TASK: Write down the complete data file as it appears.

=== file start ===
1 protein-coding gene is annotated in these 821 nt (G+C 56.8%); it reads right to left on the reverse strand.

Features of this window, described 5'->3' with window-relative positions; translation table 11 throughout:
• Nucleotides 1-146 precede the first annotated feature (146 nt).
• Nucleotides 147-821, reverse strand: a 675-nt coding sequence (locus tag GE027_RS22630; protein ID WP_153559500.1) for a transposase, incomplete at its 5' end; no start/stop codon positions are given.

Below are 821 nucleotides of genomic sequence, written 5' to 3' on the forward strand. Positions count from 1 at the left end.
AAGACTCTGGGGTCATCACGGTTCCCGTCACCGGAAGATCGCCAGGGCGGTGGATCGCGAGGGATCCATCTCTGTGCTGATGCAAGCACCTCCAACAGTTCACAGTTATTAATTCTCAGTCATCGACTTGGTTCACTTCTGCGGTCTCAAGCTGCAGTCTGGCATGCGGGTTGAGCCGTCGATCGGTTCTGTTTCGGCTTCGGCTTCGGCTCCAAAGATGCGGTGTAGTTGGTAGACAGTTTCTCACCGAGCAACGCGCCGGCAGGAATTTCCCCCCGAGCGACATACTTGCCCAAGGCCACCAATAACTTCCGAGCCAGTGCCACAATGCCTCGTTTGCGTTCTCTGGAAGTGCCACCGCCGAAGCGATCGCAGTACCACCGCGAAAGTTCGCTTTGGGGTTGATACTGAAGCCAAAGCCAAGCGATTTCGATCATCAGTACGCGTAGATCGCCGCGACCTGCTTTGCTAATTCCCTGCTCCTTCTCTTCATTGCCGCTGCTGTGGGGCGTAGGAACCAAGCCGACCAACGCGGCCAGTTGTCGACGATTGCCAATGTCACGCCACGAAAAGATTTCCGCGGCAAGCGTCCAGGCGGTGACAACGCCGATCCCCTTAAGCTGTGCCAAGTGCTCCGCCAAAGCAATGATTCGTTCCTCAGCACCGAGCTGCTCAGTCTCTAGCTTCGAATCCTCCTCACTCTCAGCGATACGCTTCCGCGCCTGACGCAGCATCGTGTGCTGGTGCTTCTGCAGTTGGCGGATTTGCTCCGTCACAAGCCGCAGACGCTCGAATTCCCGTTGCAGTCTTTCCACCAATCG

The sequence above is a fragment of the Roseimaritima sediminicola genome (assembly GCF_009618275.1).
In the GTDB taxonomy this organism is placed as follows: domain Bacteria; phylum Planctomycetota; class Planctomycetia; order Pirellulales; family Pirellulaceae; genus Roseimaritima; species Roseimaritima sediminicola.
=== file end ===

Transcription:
1 protein-coding gene is annotated in these 821 nt (G+C 56.8%); it reads right to left on the reverse strand.

Features of this window, described 5'->3' with window-relative positions; translation table 11 throughout:
• Nucleotides 1-146 precede the first annotated feature (146 nt).
• Nucleotides 147-821, reverse strand: a 675-nt coding sequence (locus tag GE027_RS22630; protein ID WP_153559500.1) for a transposase, incomplete at its 5' end; no start/stop codon positions are given.

Below are 821 nucleotides of genomic sequence, written 5' to 3' on the forward strand. Positions count from 1 at the left end.
AAGACTCTGGGGTCATCACGGTTCCCGTCACCGGAAGATCGCCAGGGCGGTGGATCGCGAGGGATCCATCTCTGTGCTGATGCAAGCACCTCCAACAGTTCACAGTTATTAATTCTCAGTCATCGACTTGGTTCACTTCTGCGGTCTCAAGCTGCAGTCTGGCATGCGGGTTGAGCCGTCGATCGGTTCTGTTTCGGCTTCGGCTTCGGCTCCAAAGATGCGGTGTAGTTGGTAGACAGTTTCTCACCGAGCAACGCGCCGGCAGGAATTTCCCCCCGAGCGACATACTTGCCCAAGGCCACCAATAACTTCCGAGCCAGTGCCACAATGCCTCGTTTGCGTTCTCTGGAAGTGCCACCGCCGAAGCGATCGCAGTACCACCGCGAAAGTTCGCTTTGGGGTTGATACTGAAGCCAAAGCCAAGCGATTTCGATCATCAGTACGCGTAGATCGCCGCGACCTGCTTTGCTAATTCCCTGCTCCTTCTCTTCATTGCCGCTGCTGTGGGGCGTAGGAACCAAGCCGACCAACGCGGCCAGTTGTCGACGATTGCCAATGTCACGCCACGAAAAGATTTCCGCGGCAAGCGTCCAGGCGGTGACAACGCCGATCCCCTTAAGCTGTGCCAAGTGCTCCGCCAAAGCAATGATTCGTTCCTCAGCACCGAGCTGCTCAGTCTCTAGCTTCGAATCCTCCTCACTCTCAGCGATACGCTTCCGCGCCTGACGCAGCATCGTGTGCTGGTGCTTCTGCAGTTGGCGGATTTGCTCCGTCACAAGCCGCAGACGCTCGAATTCCCGTTGCAGTCTTTCCACCAATCG

The sequence above is a fragment of the Roseimaritima sediminicola genome (assembly GCF_009618275.1).
In the GTDB taxonomy this organism is placed as follows: domain Bacteria; phylum Planctomycetota; class Planctomycetia; order Pirellulales; family Pirellulaceae; genus Roseimaritima; species Roseimaritima sediminicola.